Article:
Nevada

Nevada Passes Bill to Boost Renewable Energy Portfolio

Nevada Solar

Nevada took a bold step towards promoting clean energy as it recently passed a couple of new laws pertaining to the use of renewable resources.

Nevada is one of the most progressive states when it comes to the use of renewable energy and it aims to fulfill at least half of its total energy needs through the use of clean resources by the year 2030.

If Nevada PUC isn't representing the public ...

Despite protest from thousands, Nevada PUC maintains anti-solar stance

If Nevada’s Public Utilities Commission won’t listen to the public, maybe it’s time for a new commission.

It’s a rare thing for three individuals to stand in defiance of the Governor who appointed them, the majority of the legislators whose laws their charged with enforcing, 89 percent of the public they were appointed to protect and even one of the major utility companies they appear to be supporting with their highly controversial decisions.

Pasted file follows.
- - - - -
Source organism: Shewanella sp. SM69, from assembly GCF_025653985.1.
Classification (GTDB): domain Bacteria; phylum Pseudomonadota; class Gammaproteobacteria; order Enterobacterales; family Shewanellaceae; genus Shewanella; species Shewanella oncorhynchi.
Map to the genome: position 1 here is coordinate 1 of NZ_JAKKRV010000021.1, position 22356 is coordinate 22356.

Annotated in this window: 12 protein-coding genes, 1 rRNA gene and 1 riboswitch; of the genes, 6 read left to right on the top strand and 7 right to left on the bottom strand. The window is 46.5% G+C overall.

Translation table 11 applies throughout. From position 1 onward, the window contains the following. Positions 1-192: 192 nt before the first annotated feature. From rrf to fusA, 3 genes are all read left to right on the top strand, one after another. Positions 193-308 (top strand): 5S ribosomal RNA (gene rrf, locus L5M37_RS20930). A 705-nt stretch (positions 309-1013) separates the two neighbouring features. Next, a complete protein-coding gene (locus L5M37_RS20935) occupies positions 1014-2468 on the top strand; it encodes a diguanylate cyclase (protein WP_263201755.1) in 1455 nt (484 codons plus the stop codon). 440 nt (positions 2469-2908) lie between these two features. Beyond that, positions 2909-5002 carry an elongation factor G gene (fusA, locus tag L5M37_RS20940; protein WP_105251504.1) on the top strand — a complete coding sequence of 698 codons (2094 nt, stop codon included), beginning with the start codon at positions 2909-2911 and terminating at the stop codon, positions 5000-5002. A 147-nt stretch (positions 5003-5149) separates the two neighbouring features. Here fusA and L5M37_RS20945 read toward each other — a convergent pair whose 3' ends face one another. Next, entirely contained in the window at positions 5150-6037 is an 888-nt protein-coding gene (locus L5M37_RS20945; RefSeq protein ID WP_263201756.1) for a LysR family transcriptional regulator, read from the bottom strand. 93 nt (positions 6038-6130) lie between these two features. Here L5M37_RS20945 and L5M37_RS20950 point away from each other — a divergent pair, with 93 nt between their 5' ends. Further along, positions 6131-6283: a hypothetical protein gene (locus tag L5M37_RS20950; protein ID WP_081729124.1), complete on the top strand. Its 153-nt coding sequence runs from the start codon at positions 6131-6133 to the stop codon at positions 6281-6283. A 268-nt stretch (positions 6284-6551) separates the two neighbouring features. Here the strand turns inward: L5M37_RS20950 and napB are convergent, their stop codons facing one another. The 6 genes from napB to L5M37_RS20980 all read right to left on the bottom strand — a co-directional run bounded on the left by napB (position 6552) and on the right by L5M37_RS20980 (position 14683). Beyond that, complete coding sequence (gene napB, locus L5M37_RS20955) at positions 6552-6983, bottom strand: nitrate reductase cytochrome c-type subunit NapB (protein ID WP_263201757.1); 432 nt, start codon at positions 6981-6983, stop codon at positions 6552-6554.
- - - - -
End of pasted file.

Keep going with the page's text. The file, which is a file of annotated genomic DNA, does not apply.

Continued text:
Nevada PUC ignores thousands of rooftop solar advocates

Nevada PUC ignors rooftop solar protesters

The Nevada Public Utilities Commission voted Wednesday not to delay implementation of new fees and lower net metering rates for rooftop solar customers.

The unanimous decision came in the face of more than 1,000 people protesting outside “we want freedom” and hundreds more inside who made thoughtful and impassioned arguments against the new charges for all solar customers – including about 18,000 home and business owners who have already made the investment.

Solar advocates argue Nev utility lied for net metering cap

Nevada solar advocates are outraged at the state’s largest utility’s seemingly deceptive tactic to trick the legislature into enacting a net metering cap that could begin limiting rooftop solar installations before September.

Nevada lawmakers were tasked with deciding whether or not to increase the net metering cap this spring and ultimately made a small boost from 225 megawatts to 235 megawatts. But they might have made the decision with bad information from the state’s biggest utility provider.